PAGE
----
Supporting the transition to retirement for people with a disability

OPINION: The risk of social isolation when moving into retirement is a very real prospect for people with intellectual disabilities, which is why dedicated support and transition planning is critical, writes Serhat Oguz.

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The Diamonds community choir

OPINION: The risk of social isolation when moving into retirement is a very real prospect for people with intellectual disabilities, which is why dedicated support and transition planning is critical, writes Serhat Oguz.

Serhat Oguz
Serhat Oguz

There are many challenges to retiring for people with intellectual disabilities, including a lack of knowledge about life after work options and limited social connections in the broader community. That is why we established the community-based service, Life After Work program, which commenced as a pilot program in 2011.

Life After Work gives new retirees a support system that can give them a voice in their own lives and educate them about their choices for the future.

The difficulty for many people upon retirement is finding a replacement for the social connections and meaningful activities that work can provide. Through this initiative we want to ensure that people maintain the friendships and connections they acquired in the workplace and further build on these by providing a wide variety of mainstream community initiatives, including engagement in art, music, gardening and social outings.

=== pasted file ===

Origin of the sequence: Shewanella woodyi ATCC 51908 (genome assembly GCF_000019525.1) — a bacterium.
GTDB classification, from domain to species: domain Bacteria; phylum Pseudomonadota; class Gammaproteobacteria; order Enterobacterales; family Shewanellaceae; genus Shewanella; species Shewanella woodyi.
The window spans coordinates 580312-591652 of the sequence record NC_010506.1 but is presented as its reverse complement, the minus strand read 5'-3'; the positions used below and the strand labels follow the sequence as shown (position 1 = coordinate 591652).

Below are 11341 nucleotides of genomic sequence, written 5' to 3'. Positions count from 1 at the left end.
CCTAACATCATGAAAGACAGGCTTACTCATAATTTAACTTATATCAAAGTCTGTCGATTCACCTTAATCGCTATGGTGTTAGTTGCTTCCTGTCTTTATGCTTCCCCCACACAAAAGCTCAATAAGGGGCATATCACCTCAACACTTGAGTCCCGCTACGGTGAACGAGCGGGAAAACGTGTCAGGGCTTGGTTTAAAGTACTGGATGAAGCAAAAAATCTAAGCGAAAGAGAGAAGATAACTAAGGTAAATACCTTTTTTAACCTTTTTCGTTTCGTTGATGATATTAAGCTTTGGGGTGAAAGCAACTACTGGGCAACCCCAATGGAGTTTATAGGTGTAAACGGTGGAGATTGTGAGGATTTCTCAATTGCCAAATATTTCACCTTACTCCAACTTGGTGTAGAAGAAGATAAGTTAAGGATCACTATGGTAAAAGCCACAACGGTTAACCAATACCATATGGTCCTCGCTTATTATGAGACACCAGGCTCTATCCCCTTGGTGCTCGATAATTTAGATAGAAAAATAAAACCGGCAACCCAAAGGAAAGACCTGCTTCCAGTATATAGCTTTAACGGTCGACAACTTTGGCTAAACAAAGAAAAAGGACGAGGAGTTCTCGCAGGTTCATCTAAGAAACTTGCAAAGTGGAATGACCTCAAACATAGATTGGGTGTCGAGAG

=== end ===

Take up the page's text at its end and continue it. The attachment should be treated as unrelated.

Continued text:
A burgeoning issue

Just as the Australian population is ageing so too is the Australian Disability Enterprise (ADE) workforce, which employs more than 20,000 Australians with permanent and significant disability in supported employment.

Government research conducted in 2009 anticipated that the number of people with a disability aged over 50 will represent close to half the supported workforce in 2025. That is why programs that support people with a disability to transition to retirement are so important.

One participant in Life After Work is Dale, who has a long history at Windgap, having worked in the ADE for nearly 30 years, and who is living in one of Windgap’s residential group homes. Dale has a passion for singing, and through the Life After Work program, he has helped create a community choir, the Diamonds, comprising of people from across the area with a similar love of song. Since its inception, the Diamonds have won numerous community awards and produced two CDs.

Dale has also completed a radio broadcasting course, and has produced a radio program on a local community radio station. Through these initiatives, Dale has expanded his social networks, developed new friendships and learned new skills.

For people in the Life After Work program, their voice is powerful, and they deserve to choose the lifestyle that suits them best as an individual. They are supported to discover what that looks like, what changes they should be prepared for and in turn, what their contribution to the wider community could look like.

It starts with talking about what retirement means, including family members or guardians in the discussions, understanding what will change and how to deal with that change, and other practical matters such as income.

The next step is trying out new activities and experiences, connecting with like-minded people and contributing to the community in ordinary and extraordinary ways.

Serhat Oguz is CEO of the Windgap Foundation.

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Tags: retirement-transition, serhat-oguz, windgap-foundation,

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